(Warning: This post contains spoilers for HBO Max’s “Love Life” Season 2 premiere.)
“Love Life” opened its second season with a gut-punch of an episode that introduced us to “The Good Place” alum William Jackson Harper’s Marcus Watkins. Marcus is 30-something Black book editor who is married to Emily (Maya Kazan), a white woman, and becomes infatuated with Mia Hines (Jessica Williams), a Black woman whom he meets at the wedding of Season 1 lead Darby Carter (Anna Kendrick).
Noting the races of Marcus, his wife, and the woman he begins crushing on and even almost cheats on his wife with during the “Love Life” premiere, is important, as the episode ends with Emily finding text messages between Mia and Marcus that show him joking about pictures of “ugly” white babies and bonding as they see how much they have in common, and how little his white spouse understands him.
Marcus and Mia being Black and Emily being white is far from the only reason Marcus believes Mia “gets” him, but it is something that makes him begin to question the choices he’s made in life. And as he’s drawn more and more to her throughout the episode, it becomes harder for him to walk away from a potentially intimate situation, to the point where he goes to her apartment in hopes of wooing her, only to find her boyfriend Amar’e Stoudemire (yes, the NBA star himself) answering the door.
Though Marcus never actually cheats, Emily’s discovery of his intimate texts with Mia is more than enough to lead her to ask for a divorce, which we see the fallout from in the second and third episodes of “Love Life” Season 2, which also launched Thursday on HBO Max.
See below for TheWrap’s Q&A with Harper about the first three episodes of “Love Life” Season 2.
TheWrap: Do you see a future for Marcus and Mia now that he is divorced and says their friendship is what “blew up” his life, but Mia — who has a boyfriend — claims that spark between them was just a passing moment for her?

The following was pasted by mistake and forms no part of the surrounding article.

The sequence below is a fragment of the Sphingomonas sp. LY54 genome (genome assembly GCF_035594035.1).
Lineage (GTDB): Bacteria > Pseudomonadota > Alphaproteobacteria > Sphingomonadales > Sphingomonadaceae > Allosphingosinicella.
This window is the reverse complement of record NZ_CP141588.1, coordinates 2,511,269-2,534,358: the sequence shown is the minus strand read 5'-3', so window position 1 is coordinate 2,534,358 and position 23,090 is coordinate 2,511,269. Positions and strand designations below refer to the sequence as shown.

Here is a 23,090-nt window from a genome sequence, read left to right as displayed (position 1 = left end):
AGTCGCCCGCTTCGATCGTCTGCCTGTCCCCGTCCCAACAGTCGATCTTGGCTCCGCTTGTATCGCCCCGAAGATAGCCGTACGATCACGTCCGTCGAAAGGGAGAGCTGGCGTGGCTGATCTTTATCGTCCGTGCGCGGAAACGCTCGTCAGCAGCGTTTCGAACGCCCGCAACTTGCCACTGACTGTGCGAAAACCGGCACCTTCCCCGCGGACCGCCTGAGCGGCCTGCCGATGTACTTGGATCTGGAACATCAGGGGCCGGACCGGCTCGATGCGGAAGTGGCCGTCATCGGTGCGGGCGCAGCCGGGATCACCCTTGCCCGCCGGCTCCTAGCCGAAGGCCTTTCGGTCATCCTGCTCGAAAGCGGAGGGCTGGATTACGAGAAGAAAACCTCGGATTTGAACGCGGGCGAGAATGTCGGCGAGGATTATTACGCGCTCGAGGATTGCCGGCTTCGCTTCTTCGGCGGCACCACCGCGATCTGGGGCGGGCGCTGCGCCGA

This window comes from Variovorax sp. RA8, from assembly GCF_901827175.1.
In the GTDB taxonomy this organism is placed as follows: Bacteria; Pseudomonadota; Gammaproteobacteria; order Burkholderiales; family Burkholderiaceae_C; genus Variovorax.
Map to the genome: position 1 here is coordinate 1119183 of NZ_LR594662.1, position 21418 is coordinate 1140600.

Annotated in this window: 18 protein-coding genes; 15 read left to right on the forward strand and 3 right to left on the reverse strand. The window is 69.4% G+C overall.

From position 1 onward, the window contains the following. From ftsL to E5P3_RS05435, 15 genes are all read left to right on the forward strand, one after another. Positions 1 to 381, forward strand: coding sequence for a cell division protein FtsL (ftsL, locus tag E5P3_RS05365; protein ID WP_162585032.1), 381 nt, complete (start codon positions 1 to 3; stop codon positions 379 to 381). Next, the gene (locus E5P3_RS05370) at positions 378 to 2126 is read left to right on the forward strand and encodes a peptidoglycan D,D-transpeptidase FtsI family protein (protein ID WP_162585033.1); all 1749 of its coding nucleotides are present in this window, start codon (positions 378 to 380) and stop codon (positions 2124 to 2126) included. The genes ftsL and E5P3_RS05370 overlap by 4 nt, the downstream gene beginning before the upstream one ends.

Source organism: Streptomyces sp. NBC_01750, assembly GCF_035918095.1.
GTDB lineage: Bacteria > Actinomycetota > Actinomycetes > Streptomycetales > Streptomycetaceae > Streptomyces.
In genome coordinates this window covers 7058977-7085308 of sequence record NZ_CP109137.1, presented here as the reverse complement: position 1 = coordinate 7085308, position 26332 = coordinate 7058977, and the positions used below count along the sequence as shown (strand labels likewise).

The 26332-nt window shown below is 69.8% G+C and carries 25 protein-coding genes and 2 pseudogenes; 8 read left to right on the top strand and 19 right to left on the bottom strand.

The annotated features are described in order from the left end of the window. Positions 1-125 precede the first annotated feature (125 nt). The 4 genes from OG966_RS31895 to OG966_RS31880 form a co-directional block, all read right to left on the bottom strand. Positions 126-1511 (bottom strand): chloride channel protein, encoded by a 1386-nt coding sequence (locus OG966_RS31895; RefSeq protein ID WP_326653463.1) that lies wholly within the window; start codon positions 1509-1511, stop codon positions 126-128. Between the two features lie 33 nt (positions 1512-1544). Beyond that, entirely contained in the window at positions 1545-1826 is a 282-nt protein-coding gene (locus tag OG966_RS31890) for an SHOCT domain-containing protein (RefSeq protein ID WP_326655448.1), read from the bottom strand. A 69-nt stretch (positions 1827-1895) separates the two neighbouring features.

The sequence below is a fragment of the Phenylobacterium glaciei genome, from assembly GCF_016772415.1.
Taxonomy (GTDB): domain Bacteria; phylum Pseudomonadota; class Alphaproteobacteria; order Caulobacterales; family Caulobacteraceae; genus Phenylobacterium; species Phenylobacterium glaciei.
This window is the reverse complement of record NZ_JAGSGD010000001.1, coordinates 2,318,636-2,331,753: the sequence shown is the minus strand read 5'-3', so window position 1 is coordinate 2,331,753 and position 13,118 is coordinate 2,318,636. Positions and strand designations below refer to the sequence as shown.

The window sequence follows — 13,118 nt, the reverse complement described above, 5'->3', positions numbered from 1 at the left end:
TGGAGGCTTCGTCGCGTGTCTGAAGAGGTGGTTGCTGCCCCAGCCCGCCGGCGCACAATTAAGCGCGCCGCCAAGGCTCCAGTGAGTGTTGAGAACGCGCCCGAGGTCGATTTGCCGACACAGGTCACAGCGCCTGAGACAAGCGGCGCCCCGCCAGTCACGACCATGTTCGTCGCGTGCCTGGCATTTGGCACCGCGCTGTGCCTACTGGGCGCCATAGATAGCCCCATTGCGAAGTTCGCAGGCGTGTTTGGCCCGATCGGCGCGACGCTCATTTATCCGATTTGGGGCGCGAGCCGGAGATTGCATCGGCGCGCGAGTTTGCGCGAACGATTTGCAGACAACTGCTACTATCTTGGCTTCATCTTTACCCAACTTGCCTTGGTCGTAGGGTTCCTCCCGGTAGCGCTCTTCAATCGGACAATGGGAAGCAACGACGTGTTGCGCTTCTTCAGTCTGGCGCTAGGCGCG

Relationships are messy and sometimes there’s a lot of push and pull. Whether or not they end up together is beside the point. The thing that I think we’re setting up and that really sticks out to me is that she is a very important person to him, even if she’s a brand new person to him. And I think that he’s as surprised by that as anyone else is, and as certainly as the audience will be. So it’s when you’re looking at the world through his eyes, this short encounter carries great significance going forward. And it’s weird how life does that. You have a chance encounter, you meet someone randomly, and it may not even be a long, protracted experience with this person, but it carries a significant amount of meaning. And for me, that’s what [“Mia Hines,” the season premiere’s] title is about. It’s that this person is really important as far as what his journey is going to be. And at this point, especially in the first couple of episodes, it’s far more important to him than it is to her and it’s far more meaningful to him than it is to her at that time.
Viewers were introduced to Marcus in a much more complex way than Darby in “Love Life” Season 1, with him getting dangerously close to cheating and having his relationship crumble in the first episodes, rather than attempts at finding love from scratch. What are your thoughts on what Marcus did and how you think the audience will see him as the protagonist going forward?